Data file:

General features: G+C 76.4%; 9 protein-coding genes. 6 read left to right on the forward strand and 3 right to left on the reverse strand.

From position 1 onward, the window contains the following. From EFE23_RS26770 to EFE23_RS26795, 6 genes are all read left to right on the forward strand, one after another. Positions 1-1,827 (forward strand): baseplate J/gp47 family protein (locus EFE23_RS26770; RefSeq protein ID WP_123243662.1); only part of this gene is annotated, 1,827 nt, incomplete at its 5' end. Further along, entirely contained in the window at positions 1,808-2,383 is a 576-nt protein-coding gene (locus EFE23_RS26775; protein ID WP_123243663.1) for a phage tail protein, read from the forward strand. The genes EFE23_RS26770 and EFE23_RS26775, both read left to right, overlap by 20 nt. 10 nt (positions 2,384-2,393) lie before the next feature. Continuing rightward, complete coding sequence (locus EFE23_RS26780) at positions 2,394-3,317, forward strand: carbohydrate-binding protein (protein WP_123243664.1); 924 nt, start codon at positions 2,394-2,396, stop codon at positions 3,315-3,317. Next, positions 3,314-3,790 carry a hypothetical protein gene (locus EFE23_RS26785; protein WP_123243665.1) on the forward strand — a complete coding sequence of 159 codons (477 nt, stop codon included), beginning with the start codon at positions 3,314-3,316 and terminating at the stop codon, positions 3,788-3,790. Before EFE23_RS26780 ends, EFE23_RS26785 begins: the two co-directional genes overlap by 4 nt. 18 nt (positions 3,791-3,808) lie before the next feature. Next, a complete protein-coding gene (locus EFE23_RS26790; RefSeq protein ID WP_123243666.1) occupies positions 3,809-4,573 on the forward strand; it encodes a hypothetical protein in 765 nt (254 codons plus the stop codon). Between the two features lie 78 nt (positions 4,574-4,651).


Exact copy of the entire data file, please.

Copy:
General features: G+C 76.4%; 9 protein-coding genes. 6 read left to right on the forward strand and 3 right to left on the reverse strand.

From position 1 onward, the window contains the following. From EFE23_RS26770 to EFE23_RS26795, 6 genes are all read left to right on the forward strand, one after another. Positions 1-1,827 (forward strand): baseplate J/gp47 family protein (locus EFE23_RS26770; RefSeq protein ID WP_123243662.1); only part of this gene is annotated, 1,827 nt, incomplete at its 5' end. Further along, entirely contained in the window at positions 1,808-2,383 is a 576-nt protein-coding gene (locus EFE23_RS26775; protein ID WP_123243663.1) for a phage tail protein, read from the forward strand. The genes EFE23_RS26770 and EFE23_RS26775, both read left to right, overlap by 20 nt. 10 nt (positions 2,384-2,393) lie before the next feature. Continuing rightward, complete coding sequence (locus EFE23_RS26780) at positions 2,394-3,317, forward strand: carbohydrate-binding protein (protein WP_123243664.1); 924 nt, start codon at positions 2,394-2,396, stop codon at positions 3,315-3,317. Next, positions 3,314-3,790 carry a hypothetical protein gene (locus EFE23_RS26785; protein WP_123243665.1) on the forward strand — a complete coding sequence of 159 codons (477 nt, stop codon included), beginning with the start codon at positions 3,314-3,316 and terminating at the stop codon, positions 3,788-3,790. Before EFE23_RS26780 ends, EFE23_RS26785 begins: the two co-directional genes overlap by 4 nt. 18 nt (positions 3,791-3,808) lie before the next feature. Next, a complete protein-coding gene (locus EFE23_RS26790; RefSeq protein ID WP_123243666.1) occupies positions 3,809-4,573 on the forward strand; it encodes a hypothetical protein in 765 nt (254 codons plus the stop codon). Between the two features lie 78 nt (positions 4,574-4,651).